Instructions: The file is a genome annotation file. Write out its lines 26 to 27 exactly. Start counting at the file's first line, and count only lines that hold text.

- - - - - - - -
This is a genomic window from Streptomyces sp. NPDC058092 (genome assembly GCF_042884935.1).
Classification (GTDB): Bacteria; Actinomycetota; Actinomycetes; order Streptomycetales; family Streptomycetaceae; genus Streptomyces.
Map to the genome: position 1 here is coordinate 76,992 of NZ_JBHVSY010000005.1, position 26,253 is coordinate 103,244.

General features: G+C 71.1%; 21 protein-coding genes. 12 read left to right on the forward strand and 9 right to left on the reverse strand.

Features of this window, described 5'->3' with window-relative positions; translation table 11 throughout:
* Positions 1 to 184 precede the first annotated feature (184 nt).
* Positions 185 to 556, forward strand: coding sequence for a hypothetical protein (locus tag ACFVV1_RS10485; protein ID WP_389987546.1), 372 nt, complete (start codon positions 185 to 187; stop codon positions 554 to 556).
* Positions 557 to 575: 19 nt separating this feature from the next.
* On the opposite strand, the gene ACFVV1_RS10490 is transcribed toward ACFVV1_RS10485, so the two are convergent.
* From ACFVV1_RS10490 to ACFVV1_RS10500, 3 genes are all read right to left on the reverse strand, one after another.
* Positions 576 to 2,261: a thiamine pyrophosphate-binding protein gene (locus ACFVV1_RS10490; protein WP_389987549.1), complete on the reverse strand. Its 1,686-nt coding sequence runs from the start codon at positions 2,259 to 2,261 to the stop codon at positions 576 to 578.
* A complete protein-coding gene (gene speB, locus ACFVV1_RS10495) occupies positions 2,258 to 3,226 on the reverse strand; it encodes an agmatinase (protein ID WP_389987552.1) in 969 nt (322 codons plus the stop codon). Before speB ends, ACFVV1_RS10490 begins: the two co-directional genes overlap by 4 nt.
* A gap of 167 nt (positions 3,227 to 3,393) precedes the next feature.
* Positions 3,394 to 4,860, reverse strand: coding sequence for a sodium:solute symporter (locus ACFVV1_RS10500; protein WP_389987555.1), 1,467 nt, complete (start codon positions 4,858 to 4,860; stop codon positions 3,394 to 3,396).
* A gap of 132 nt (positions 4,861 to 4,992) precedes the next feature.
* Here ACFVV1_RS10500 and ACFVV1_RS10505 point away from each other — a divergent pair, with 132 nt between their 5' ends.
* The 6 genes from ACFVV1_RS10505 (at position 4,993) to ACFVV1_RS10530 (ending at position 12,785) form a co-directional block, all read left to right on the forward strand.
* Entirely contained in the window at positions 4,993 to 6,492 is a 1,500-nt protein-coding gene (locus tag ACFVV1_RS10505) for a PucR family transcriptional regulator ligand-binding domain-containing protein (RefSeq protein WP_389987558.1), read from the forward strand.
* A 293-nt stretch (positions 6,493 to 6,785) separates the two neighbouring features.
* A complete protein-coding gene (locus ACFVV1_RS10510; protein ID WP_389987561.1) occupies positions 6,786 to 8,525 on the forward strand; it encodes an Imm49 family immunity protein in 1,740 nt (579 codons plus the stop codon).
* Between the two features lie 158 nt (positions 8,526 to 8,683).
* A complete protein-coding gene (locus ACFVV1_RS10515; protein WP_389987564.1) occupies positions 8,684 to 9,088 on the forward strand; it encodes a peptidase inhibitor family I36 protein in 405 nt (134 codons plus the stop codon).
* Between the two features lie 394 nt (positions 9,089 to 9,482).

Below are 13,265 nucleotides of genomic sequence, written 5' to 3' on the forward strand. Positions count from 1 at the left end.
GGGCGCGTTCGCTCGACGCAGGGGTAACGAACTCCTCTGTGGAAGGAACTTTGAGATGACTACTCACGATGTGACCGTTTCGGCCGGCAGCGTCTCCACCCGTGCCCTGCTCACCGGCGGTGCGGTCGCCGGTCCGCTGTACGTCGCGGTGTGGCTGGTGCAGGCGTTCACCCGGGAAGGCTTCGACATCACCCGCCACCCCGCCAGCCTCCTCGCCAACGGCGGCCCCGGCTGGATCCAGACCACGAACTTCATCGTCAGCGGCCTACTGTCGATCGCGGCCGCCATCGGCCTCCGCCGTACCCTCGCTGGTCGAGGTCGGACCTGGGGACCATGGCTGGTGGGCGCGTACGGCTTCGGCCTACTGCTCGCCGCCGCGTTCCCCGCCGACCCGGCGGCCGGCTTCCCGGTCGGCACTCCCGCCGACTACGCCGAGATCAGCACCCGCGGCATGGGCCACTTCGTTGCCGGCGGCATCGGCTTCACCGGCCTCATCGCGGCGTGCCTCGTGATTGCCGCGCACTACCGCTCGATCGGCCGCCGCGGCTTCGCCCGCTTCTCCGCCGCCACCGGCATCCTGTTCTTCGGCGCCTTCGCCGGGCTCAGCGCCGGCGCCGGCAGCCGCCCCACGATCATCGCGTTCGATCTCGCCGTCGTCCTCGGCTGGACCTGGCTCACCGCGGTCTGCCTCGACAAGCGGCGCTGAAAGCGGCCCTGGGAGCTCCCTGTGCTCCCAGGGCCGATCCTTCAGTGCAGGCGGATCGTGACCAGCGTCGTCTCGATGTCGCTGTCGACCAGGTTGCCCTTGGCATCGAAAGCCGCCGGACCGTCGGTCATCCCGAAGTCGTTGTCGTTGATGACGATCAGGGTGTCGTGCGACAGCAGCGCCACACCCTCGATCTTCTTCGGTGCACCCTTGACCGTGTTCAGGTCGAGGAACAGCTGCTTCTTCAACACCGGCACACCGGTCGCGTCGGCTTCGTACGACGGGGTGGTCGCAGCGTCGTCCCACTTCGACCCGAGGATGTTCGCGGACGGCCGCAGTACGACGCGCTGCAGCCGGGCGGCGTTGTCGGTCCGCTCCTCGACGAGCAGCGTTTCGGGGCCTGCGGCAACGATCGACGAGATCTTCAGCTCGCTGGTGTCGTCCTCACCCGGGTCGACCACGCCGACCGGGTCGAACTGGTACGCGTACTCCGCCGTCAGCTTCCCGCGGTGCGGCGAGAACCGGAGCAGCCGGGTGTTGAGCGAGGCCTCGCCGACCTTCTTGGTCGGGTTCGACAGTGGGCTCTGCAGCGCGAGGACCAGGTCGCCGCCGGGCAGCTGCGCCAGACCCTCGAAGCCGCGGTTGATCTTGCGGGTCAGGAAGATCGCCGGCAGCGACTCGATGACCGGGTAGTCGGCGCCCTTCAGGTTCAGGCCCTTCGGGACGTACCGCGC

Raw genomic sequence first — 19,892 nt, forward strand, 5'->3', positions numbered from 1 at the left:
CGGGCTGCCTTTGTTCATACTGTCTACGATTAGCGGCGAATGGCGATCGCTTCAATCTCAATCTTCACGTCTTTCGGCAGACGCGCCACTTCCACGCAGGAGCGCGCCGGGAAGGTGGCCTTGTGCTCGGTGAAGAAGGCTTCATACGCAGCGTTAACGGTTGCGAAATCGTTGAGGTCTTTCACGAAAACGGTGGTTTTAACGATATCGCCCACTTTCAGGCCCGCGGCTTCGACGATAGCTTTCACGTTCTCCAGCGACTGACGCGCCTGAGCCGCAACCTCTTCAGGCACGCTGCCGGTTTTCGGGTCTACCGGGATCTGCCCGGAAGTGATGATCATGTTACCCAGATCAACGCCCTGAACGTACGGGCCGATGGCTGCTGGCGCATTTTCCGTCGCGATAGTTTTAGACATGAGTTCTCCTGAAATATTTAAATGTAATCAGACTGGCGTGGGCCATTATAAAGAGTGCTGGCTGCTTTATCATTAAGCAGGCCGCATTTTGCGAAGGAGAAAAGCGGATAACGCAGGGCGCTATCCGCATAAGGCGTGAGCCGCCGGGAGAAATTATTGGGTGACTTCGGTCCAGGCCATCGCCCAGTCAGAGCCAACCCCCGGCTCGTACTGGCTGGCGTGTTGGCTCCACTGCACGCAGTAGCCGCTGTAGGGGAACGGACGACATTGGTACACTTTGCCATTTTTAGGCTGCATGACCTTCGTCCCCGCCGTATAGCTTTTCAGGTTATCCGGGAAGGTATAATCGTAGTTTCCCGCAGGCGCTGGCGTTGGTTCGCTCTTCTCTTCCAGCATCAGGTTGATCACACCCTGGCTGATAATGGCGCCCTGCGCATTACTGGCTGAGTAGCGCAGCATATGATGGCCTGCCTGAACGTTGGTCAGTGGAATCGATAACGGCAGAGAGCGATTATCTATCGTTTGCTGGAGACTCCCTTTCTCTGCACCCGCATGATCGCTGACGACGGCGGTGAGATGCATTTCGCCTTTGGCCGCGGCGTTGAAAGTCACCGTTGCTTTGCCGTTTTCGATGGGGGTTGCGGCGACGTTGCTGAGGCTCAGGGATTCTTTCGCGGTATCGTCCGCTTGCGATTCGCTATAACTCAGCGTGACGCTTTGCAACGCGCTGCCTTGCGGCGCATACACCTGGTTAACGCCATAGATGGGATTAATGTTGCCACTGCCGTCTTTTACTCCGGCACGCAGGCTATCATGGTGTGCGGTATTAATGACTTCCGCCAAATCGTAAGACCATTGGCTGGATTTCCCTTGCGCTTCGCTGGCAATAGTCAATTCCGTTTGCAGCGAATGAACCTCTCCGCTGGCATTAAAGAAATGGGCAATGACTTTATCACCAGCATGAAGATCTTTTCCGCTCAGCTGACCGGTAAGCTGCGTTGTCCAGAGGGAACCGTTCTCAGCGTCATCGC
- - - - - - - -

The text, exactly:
Raw genomic sequence first — 19,892 nt, forward strand, 5'->3', positions numbered from 1 at the left:
CGGGCTGCCTTTGTTCATACTGTCTACGATTAGCGGCGAATGGCGATCGCTTCAATCTCAATCTTCACGTCTTTCGGCAGACGCGCCACTTCCACGCAGGAGCGCGCCGGGAAGGTGGCCTTGTGCTCGGTGAAGAAGGCTTCATACGCAGCGTTAACGGTTGCGAAATCGTTGAGGTCTTTCACGAAAACGGTGGTTTTAACGATATCGCCCACTTTCAGGCCCGCGGCTTCGACGATAGCTTTCACGTTCTCCAGCGACTGACGCGCCTGAGCCGCAACCTCTTCAGGCACGCTGCCGGTTTTCGGGTCTACCGGGATCTGCCCGGAAGTGATGATCATGTTACCCAGATCAACGCCCTGAACGTACGGGCCGATGGCTGCTGGCGCATTTTCCGTCGCGATAGTTTTAGACATGAGTTCTCCTGAAATATTTAAATGTAATCAGACTGGCGTGGGCCATTATAAAGAGTGCTGGCTGCTTTATCATTAAGCAGGCCGCATTTTGCGAAGGAGAAAAGCGGATAACGCAGGGCGCTATCCGCATAAGGCGTGAGCCGCCGGGAGAAATTATTGGGTGACTTCGGTCCAGGCCATCGCCCAGTCAGAGCCAACCCCCGGCTCGTACTGGCTGGCGTGTTGGCTCCACTGCACGCAGTAGCCGCTGTAGGGGAACGGACGACATTGGTACACTTTGCCATTTTTAGGCTGCATGACCTTCGTCCCCGCCGTATAGCTTTTCAGGTTATCCGGGAAGGTATAATCGTAGTTTCCCGCAGGCGCTGGCGTTGGTTCGCTCTTCTCTTCCAGCATCAGGTTGATCACACCCTGGCTGATAATGGCGCCCTGCGCATTACTGGCTGAGTAGCGCAGCATATGATGGCCTGCCTGAACGTTGGTCAGTGGAATCGATAACGGCAGAGAGCGATTATCTATCGTTTGCTGGAGACTCCCTTTCTCTGCACCCGCATGATCGCTGACGACGGCGGTGAGATGCATTTCGCCTTTGGCCGCGGCGTTGAAAGTCACCGTTGCTTTGCCGTTTTCGATGGGGGTTGCGGCGACGTTGCTGAGGCTCAGGGATTCTTTCGCGGTATCGTCCGCTTGCGATTCGCTATAACTCAGCGTGACGCTTTGCAACGCGCTGCCTTGCGGCGCATACACCTGGTTAACGCCATAGATGGGATTAATGTTGCCACTGCCGTCTTTTACTCCGGCACGCAGGCTATCATGGTGTGCGGTATTAATGACTTCCGCCAAATCGTAAGACCATTGGCTGGATTTCCCTTGCGCTTCGCTGGCAATAGTCAATTCCGTTTGCAGCGAATGAACCTCTCCGCTGGCATTAAAGAAATGGGCAATGACTTTATCACCAGCATGAAGATCTTTTCCGCTCAGCTGACCGGTAAGCTGCGTTGTCCAGAGGGAACCGTTCTCAGCGTCATCGC